The Friday Interview: The new Gal Fridman?

Shahar Tzuberi aims to emulate windsurfing success in Beijing.

By AMY SOBERANO
July 25, 2008 05:58
2 minute read.
The Friday Interview: The new Gal Fridman?

tzuberi 88. (photo credit: )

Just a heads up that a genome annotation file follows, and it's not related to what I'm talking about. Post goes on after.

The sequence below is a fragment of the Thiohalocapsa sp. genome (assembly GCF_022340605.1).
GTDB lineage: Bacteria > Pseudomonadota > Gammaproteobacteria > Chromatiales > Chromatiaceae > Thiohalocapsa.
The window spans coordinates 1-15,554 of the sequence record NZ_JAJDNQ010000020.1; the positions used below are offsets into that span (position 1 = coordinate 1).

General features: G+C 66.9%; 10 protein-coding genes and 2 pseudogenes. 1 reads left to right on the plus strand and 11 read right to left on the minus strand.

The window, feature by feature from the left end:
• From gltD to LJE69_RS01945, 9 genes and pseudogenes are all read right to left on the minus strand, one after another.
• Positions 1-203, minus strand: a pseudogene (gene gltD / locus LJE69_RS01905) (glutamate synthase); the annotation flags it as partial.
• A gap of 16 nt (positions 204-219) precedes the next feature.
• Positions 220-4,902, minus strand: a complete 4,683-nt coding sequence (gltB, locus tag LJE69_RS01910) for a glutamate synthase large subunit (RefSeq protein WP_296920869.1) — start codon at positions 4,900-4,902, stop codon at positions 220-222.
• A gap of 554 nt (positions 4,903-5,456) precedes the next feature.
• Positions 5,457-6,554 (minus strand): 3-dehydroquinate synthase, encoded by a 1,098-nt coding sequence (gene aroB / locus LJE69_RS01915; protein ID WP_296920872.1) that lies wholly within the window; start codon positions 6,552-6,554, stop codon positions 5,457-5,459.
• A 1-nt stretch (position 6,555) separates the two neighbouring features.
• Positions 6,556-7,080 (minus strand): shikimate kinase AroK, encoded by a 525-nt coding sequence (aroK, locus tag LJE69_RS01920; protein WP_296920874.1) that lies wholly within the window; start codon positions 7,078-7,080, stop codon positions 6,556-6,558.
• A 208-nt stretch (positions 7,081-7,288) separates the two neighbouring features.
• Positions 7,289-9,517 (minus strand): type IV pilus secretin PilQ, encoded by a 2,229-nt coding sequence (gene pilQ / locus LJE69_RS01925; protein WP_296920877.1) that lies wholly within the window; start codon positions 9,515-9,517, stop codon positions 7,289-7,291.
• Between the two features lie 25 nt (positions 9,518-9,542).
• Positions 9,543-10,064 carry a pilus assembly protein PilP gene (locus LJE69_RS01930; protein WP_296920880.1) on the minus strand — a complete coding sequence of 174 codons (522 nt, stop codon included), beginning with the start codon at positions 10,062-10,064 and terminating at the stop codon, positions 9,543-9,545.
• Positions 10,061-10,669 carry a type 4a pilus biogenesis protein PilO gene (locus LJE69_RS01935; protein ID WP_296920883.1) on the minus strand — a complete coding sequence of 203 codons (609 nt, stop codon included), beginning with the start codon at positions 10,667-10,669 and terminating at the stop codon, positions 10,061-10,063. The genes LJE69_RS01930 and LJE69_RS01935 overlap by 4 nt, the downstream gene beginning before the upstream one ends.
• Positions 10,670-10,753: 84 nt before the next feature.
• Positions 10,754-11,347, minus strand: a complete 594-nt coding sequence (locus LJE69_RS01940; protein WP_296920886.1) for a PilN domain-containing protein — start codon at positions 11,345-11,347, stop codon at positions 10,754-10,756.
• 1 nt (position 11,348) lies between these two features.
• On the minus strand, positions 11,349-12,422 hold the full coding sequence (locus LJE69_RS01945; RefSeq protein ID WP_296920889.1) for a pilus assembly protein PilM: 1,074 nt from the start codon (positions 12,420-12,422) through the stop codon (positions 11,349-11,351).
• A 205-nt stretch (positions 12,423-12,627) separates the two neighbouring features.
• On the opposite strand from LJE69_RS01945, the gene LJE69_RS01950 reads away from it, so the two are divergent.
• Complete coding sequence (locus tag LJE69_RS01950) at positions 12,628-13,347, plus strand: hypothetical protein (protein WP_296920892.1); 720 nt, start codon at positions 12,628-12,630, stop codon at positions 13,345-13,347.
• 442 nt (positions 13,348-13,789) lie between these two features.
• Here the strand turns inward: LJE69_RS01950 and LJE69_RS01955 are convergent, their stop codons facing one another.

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When Gal Fridman rode the Athens waves to victory in the 2004 mistral sailing event, he became the first Israeli Olympic gold medalist, propelling Israel to the forefront of international windsurfing. Shahar Tzuberi, this year's Israeli representative in the sport at the summer Games in Beijing, was only 17 when he watched the Hatikvah wash over a victorious Fridman as he celebrated on the Olympic podium. Now, after a successful showing in this year's pre-Olympic competitions, Tzuberi has replaced Fridman as the lone Israeli 2008 Olympic windsurfer. "It is a really big honor," Tzuberi told The Jerusalem Post at a ceremony hosted by President Shimon Peres at Beit Hanasi on Tuesday in celebration of Israel's Olympic athletes. "In our sport that's what it's all about - to be the only winner from this country. It's a big honor with a lot of pride and I'm happy to do it." Despite the fame and prestige surrounding Fridman's career, the pressure of assuming his role on the international stage as the sole male windsurfing competitor from Israel does not seem to faze Tzuberi. "Gal did a great job in Athens, but I'm not feeling so much pressure," Tzuberi said. In 2005, The International Sailing Federation decided to replace the Mistral One Design class in which Fridman competed, with the Neil Pryde RS:X discipline in Beijing. Tzuberi credits this decision with alleviating much of his anxiety about filling his senior's shoes. "They've changed the class from now on so it's a bit different [than in past Olympics]. I don't feel any pressure. Yet," adds Tzuberi with good-natured confidence. Tzuberi began windsurfing at the age of six under the guidance of his father. As a native of Eilat, he had ample opportunity to perfect his technique along the Red Sea Coast. Noted by surfing experts for his marked development over the last several years, Tzuberi is an exciting prospect for the future of Israeli sports despite his relative inexperience. After being crowned the Under-17 world champion, Tzuberi graduated to the senior circuit with committed passion. He went on to place sixth and eighth in the European and World Championships respectively in 2007, a season Tzuberi cited as his all-time best. Earlier this year Tzuberi captured the bronze medal at the World Championships in New Zealand, proving himself a truly elite competitor and exciting Israelis as they look forward to his performance in the upcoming Olympics. "The Worlds in New Zealand was my biggest achievement so far and I'm quite happy," Tzuberi said. "I think this is the level, and I think I can do more or less the same in the Olympics." As Tzuberi developed his practice and began to form a niche for himself in the sport of windsurfing, his competitive nature combined with his obvious talent to target the Olympic Games as his ultimate goal. "I started to compete and saw that I am good. I've realized that the Olympics is the most important race of all so I want to be there," Tzuberi said. As Tzuberi enters the final leg of training before contesting in the Neil Pryde windsurfing competition of his first Olympic Games, he portrays an image of confidence in the face of tremendous pressure. He is determined to compete outside of the shadow of Gal Fridman's success, and is focused on bringing a top performance to Beijing this August.

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